Reading 1 Encyclopedia Brown

Mr. and Mrs. Brown had one child. They called him Leroy, and so did his teachers. Everyone else in Idaville called him Encyclopedia because his head was like an encyclopedia. He learned many facts from books, and his head was filled with them. He was like a complete library walking around in sneakers.
Old ladies who did crossword puzzles were always stopping him on the street to ask him questions. However, his father asked him more questions than anyone else. Mr. Brown was the chief of police of Idaville.
The town had four banks, three movie theaters, and a Little League. It had the usual number of gas stations, churches, schools, stores, and houses. And it had the average number of crimes for a town of its size.
Idaville, however, only looked like the usual American town. It was, really, most unusual.
For a whole year no criminal escaped arrest and no boy or girl got away with breaking a single law in Idaville.
This was partly because the town’s policemen were clever and brave. But mostly it was because Chief Brown was Encyclopedia’s father.
His hardest cases were solved by Encyclopedia during dinner in the Browns’ red brick house on Rover Avenue.
Of course, nobody knew a boy was helping the town’s police.
You wouldn’t guess it by looking at Encyclopedia. He looked like a common fifth-grade boy and acted like one, too.
Mr. Brown never said a word about the advice his son gave him. Who would believe that his best detective was only ten years old?
It began like this:
One evening at dinner, Mr. Brown said, “Natty Nat has struck again. He has held up another store-and right here in Idaville.”
“What store, Dad?” asked Encyclopedia.
“The Men’s Shop, owned by Mr. Dillon and Mr. Jones,” answered Mr. Brown. “So now Natty Nat has held up six stores in the state this month.”
“Are you sure the robber was Natty Nat?” asked Encyclopedia.
“Mr. Dillon himself said it was Natty Nat,” replied Mr. Brown.
He pulled a notebook from his pocket and put it beside his plate. “I wrote down everything Mr. Dillon told me about the holdup. I’ll read it to you.”
Encyclopedia closed his eyes. He always closed his eyes when he was getting ready to think hard.
His father began to read Mr. Dillon’s speech about the holdup:

I was alone in the store. I did not know anyone had come in. Suddenly a man’s voice told me to raise my hands. I looked up then. I was face to face with the man the newspapers call Natty Nat. He wore a gray coat with a belt in the back, just as the newspapers said. He told me to turn and face the wall. Since he had a gun, I did as he said. When I turned around again, he was gone-with all the money.

Chief Brown finished reading and closed his notebook.
Encyclopedia asked only one question: “Did the newspapers ever print a picture of Natty Nat?”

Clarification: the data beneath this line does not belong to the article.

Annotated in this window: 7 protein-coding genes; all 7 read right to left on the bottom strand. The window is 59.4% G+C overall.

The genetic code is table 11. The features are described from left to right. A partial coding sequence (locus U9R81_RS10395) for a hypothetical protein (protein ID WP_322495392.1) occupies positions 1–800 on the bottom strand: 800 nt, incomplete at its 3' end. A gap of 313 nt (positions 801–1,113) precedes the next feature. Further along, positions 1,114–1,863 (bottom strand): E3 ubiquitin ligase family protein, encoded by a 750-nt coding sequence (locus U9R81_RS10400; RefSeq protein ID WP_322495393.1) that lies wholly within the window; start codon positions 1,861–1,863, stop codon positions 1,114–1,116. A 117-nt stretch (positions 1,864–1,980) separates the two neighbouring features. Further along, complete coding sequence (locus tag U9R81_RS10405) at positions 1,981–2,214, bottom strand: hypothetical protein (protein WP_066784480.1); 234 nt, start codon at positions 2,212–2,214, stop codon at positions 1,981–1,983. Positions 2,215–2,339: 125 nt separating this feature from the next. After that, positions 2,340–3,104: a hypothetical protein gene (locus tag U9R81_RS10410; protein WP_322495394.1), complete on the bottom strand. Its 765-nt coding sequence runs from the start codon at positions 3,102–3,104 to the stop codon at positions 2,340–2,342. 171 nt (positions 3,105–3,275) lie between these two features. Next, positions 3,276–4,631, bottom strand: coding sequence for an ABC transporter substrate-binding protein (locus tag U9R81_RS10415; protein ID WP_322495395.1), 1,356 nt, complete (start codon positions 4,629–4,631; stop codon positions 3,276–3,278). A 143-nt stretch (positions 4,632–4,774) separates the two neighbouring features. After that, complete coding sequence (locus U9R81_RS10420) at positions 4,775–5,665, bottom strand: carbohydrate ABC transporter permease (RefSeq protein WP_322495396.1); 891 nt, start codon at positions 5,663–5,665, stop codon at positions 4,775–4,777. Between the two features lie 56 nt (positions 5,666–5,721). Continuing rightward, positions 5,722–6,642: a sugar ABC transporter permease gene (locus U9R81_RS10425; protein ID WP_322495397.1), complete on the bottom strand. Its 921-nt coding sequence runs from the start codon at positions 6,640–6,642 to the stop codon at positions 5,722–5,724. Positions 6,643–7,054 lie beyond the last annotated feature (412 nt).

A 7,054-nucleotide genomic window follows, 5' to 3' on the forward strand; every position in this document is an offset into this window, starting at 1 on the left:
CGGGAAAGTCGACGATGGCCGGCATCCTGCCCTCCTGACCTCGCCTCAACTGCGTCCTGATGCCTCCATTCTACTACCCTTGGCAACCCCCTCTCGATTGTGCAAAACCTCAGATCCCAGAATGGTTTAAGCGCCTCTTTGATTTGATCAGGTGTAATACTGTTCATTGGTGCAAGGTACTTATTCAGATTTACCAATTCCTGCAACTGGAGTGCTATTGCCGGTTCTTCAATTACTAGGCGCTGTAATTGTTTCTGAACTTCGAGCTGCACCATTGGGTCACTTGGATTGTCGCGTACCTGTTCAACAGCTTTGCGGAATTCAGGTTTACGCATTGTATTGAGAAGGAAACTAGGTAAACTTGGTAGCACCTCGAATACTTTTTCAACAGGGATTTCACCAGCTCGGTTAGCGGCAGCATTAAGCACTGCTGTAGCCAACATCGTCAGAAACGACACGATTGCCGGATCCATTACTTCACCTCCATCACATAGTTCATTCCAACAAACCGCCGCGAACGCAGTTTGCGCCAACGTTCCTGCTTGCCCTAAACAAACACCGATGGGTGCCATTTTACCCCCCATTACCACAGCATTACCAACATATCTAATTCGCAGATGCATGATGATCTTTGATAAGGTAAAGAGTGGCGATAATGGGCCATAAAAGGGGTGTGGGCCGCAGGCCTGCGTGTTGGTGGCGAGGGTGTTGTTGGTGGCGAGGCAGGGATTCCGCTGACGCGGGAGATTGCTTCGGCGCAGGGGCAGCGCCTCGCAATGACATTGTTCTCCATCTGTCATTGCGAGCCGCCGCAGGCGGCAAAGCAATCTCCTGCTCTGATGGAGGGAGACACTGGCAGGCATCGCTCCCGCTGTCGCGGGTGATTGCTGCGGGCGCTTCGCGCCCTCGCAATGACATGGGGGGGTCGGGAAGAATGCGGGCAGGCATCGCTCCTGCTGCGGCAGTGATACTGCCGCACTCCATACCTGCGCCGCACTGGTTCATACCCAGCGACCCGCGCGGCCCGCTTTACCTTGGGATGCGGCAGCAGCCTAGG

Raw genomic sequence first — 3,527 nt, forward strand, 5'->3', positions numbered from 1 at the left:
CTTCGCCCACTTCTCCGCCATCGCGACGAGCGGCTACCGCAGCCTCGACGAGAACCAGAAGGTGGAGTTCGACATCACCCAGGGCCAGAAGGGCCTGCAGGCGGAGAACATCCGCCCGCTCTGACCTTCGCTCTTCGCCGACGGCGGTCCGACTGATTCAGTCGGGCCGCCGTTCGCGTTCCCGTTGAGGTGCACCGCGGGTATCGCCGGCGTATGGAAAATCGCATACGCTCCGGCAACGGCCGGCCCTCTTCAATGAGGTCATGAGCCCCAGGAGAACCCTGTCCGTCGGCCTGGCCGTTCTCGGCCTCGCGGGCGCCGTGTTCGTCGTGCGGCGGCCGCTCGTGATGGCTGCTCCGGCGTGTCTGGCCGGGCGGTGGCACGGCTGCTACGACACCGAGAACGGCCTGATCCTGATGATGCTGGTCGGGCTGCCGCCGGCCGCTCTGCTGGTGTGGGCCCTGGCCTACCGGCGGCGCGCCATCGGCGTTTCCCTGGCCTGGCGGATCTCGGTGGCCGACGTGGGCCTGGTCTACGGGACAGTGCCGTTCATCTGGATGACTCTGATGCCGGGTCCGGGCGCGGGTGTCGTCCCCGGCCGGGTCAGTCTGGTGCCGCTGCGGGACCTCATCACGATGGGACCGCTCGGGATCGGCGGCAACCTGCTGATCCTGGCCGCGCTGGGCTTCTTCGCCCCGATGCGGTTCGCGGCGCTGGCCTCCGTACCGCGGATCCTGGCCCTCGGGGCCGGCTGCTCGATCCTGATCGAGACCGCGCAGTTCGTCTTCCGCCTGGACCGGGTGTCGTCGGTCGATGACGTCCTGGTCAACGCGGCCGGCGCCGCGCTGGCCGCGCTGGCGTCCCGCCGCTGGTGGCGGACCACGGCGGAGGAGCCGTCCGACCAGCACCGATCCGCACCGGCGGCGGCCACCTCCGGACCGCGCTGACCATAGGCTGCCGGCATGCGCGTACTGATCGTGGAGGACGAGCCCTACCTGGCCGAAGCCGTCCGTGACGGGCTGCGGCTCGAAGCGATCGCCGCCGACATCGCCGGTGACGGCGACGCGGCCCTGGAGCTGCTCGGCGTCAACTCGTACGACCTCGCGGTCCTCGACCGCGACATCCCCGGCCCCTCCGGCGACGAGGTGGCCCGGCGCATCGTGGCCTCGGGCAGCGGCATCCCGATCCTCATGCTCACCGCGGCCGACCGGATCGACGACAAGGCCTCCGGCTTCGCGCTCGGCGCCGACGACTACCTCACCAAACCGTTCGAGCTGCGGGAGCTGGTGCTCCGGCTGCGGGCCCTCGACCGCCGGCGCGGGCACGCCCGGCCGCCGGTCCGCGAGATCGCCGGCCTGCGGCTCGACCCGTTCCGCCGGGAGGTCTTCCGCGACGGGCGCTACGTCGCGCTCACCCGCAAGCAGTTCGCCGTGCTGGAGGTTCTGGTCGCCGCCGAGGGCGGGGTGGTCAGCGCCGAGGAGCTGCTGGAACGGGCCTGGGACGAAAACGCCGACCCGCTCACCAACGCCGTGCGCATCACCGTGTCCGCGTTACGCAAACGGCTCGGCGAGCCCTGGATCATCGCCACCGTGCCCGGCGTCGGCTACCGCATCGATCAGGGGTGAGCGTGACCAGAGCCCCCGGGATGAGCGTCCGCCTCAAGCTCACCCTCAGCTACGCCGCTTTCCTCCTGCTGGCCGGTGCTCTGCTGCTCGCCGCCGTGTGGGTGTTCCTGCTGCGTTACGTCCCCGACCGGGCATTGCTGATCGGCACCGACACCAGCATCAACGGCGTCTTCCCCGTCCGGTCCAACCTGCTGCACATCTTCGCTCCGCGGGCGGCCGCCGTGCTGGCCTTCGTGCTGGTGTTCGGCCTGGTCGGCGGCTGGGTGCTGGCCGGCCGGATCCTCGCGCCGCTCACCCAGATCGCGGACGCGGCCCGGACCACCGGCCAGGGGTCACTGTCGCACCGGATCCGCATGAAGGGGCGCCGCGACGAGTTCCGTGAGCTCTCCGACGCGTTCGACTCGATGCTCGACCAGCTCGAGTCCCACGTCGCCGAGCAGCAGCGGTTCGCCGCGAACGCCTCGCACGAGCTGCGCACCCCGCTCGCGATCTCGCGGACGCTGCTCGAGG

“No,” answered his father. “He never stands still long enough for a picture to be taken. Remember, he’s never been caught. But every policeman in the state knows he always wears that gray coat with the belt in the back.”
“Nobody even knows his real name,” said Encyclopedia, half to himself. “Natty Nat is just a made-up name in the newspapers.”
Suddenly he opened his eyes. “Say, the only reason Mr. Dillon thought it was Natty Nat was because of that gray coat!” he said. “The case is solved!”
“There is nothing to solve,” objected Chief Brown. “There is no mystery. Mr. Dillon was robbed. The holdup man was the same one who has robbed other stores in the state.”
“Not quite,” said Encyclopedia. “There was no holdup at The Men’s Shop.”
“What do you mean?” exclaimed Mr. Brown.
“I mean Mr. Dillon wasn’t robbed, Dad. He lied from beginning to end,” answered Encyclopedia.
“Why should Mr. Dillon lie?” demanded his father.
“I guess he spent the money. He didn’t want his partner, Mr. Jones, to know it was missing,” said Encyclopedia. “So Mr. Dillon said he was robbed.”
“Leroy,” said his mother, “please explain what you are saying.”
“It’s simple, Mom,” said Encyclopedia. “Mr. Dillon read all about Natty Nat in the newspapers. So he knew Natty Nat always wore a gray coat with a belt in the back when he held up stores.”
“Go on, Leroy,” said Mr. Brown.
“Mr. Dillon wanted to blame his holdup on someone people have read about,” said Encyclopedia. “He said he knew it was Natty Nat because of the coat he wore-”
“That could be true,” Chief Brown said.
“That couldn’t be true,” said Encyclopedia.
“Mr. Dillon never saw the back of the man who held him up. He said so himself. Remember?”
Chief Brown frowned. He picked up his notebook again. He read to himself for a while.
Then he shouted, “Leroy, I believe you are right!”
Encyclopedia said, “Mr. Dillon only saw the front of the holdup man. He had no way of knowing that the man’s coat had a belt in the back!!
“He stole money from his own store and from his partner too,” cried Chief Brown. “And he nearly got away with it!”
He rushed from the dining room.
“Leroy,” said Mrs. Brown, “did you get this idea from a TV program?”
“No,” said Encyclopedia. “I got it from a book I read about a great detective and his ways of observation.”
“Well,” said his mother proudly, “this proves how important it is to listen carefully and watch closely, to train your memory. Perhaps you will be a detective when you grow up.”
“Mom,” said Encyclopedia, “can I have another piece of pie?”
Mrs. Brown sighed. She was an English teacher in the Idaville High School before her marriage. “You may have another piece of pie,” she said.




Reading 1 エンサイクロペディア・ブラウン